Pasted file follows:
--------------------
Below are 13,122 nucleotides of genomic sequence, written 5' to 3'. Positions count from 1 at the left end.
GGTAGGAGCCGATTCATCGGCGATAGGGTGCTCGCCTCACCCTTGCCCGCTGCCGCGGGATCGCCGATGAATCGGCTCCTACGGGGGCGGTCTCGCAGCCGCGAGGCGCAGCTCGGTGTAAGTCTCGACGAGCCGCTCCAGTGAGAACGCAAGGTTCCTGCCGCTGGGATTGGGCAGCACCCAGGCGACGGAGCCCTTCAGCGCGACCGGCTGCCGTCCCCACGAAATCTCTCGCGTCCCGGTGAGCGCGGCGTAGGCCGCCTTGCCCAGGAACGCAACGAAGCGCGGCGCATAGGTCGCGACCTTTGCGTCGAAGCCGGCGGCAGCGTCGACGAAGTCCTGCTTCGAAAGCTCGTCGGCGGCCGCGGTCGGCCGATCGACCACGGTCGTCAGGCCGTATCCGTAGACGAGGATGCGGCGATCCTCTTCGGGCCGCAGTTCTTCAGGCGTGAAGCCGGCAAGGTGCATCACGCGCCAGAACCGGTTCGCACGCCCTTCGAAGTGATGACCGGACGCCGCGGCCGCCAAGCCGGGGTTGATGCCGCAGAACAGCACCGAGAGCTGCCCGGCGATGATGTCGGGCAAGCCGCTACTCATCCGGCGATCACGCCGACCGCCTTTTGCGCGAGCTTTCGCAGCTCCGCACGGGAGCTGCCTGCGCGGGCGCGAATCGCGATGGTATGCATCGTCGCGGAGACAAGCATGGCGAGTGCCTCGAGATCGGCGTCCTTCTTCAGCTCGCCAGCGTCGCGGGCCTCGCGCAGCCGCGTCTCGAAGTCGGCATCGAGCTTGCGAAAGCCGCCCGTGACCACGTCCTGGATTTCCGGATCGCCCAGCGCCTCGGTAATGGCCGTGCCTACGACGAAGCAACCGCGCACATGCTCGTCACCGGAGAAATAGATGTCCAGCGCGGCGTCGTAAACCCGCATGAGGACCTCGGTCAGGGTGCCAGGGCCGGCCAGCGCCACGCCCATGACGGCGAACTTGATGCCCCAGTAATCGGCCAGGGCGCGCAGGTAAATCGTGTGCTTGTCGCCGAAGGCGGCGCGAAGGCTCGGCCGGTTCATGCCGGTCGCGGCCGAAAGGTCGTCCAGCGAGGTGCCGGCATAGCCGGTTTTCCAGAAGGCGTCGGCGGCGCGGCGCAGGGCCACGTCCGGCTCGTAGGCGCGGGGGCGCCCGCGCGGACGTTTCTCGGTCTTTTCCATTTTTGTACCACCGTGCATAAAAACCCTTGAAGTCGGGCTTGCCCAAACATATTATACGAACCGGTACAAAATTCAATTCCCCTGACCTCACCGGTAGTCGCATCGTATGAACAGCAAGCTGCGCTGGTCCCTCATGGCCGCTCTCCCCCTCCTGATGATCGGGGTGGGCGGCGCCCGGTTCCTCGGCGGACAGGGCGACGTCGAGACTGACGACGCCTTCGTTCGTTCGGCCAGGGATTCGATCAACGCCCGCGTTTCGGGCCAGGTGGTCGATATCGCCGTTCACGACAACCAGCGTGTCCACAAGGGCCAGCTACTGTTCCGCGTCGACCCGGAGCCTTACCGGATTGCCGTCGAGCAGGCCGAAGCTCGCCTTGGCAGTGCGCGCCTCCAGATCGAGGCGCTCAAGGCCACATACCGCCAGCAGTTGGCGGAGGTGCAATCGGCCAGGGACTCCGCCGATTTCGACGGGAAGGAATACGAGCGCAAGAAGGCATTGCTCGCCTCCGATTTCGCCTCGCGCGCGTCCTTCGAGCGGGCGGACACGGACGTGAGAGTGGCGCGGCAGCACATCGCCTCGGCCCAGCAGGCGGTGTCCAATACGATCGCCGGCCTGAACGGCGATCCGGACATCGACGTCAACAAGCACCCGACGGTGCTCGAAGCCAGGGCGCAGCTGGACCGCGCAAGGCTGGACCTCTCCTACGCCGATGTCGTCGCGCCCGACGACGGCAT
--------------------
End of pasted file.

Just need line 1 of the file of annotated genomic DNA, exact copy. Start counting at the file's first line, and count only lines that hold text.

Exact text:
Below are 13,122 nucleotides of genomic sequence, written 5' to 3'. Positions count from 1 at the left end.